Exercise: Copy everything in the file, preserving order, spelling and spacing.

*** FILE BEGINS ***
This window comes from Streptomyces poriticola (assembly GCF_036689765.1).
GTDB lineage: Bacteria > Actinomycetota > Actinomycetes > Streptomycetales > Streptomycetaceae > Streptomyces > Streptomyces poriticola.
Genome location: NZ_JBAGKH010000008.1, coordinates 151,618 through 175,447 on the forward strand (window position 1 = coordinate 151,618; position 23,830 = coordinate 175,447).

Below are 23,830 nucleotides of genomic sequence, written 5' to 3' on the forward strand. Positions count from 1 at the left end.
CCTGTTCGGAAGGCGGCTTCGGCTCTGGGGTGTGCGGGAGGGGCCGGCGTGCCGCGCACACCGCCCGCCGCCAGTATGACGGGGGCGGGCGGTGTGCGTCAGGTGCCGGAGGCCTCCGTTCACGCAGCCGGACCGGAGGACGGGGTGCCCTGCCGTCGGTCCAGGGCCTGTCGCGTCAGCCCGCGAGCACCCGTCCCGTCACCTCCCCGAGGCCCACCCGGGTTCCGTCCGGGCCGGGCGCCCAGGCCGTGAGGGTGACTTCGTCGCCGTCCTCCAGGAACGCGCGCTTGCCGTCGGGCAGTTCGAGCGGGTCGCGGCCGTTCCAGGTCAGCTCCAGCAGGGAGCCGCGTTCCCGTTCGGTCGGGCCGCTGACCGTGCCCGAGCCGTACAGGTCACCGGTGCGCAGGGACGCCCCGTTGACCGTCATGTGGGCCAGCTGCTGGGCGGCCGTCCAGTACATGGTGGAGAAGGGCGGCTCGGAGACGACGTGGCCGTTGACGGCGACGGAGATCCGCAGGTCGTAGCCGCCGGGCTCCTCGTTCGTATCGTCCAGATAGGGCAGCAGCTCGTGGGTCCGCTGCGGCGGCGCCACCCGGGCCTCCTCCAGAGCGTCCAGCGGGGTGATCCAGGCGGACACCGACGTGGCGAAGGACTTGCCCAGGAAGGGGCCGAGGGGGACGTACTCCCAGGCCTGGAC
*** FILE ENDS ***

This window comes from Streptomyces poriticola (assembly GCF_036689765.1).
GTDB lineage: Bacteria > Actinomycetota > Actinomycetes > Streptomycetales > Streptomycetaceae > Streptomyces > Streptomyces poriticola.
Genome location: NZ_JBAGKH010000008.1, coordinates 151,618 through 175,447 on the forward strand (window position 1 = coordinate 151,618; position 23,830 = coordinate 175,447).

Below are 23,830 nucleotides of genomic sequence, written 5' to 3' on the forward strand. Positions count from 1 at the left end.
CCTGTTCGGAAGGCGGCTTCGGCTCTGGGGTGTGCGGGAGGGGCCGGCGTGCCGCGCACACCGCCCGCCGCCAGTATGACGGGGGCGGGCGGTGTGCGTCAGGTGCCGGAGGCCTCCGTTCACGCAGCCGGACCGGAGGACGGGGTGCCCTGCCGTCGGTCCAGGGCCTGTCGCGTCAGCCCGCGAGCACCCGTCCCGTCACCTCCCCGAGGCCCACCCGGGTTCCGTCCGGGCCGGGCGCCCAGGCCGTGAGGGTGACTTCGTCGCCGTCCTCCAGGAACGCGCGCTTGCCGTCGGGCAGTTCGAGCGGGTCGCGGCCGTTCCAGGTCAGCTCCAGCAGGGAGCCGCGTTCCCGTTCGGTCGGGCCGCTGACCGTGCCCGAGCCGTACAGGTCACCGGTGCGCAGGGACGCCCCGTTGACCGTCATGTGGGCCAGCTGCTGGGCGGCCGTCCAGTACATGGTGGAGAAGGGCGGCTCGGAGACGACGTGGCCGTTGACGGCGACGGAGATCCGCAGGTCGTAGCCGCCGGGCTCCTCGTTCGTATCGTCCAGATAGGGCAGCAGCTCGTGGGTCCGCTGCGGCGGCGCCACCCGGGCCTCCTCCAGAGCGTCCAGCGGGGTGATCCAGGCGGACACCGACGTGGCGAAGGACTTGCCCAGGAAGGGGCCGAGGGGGACGTACTCCCAGGCCTGGAC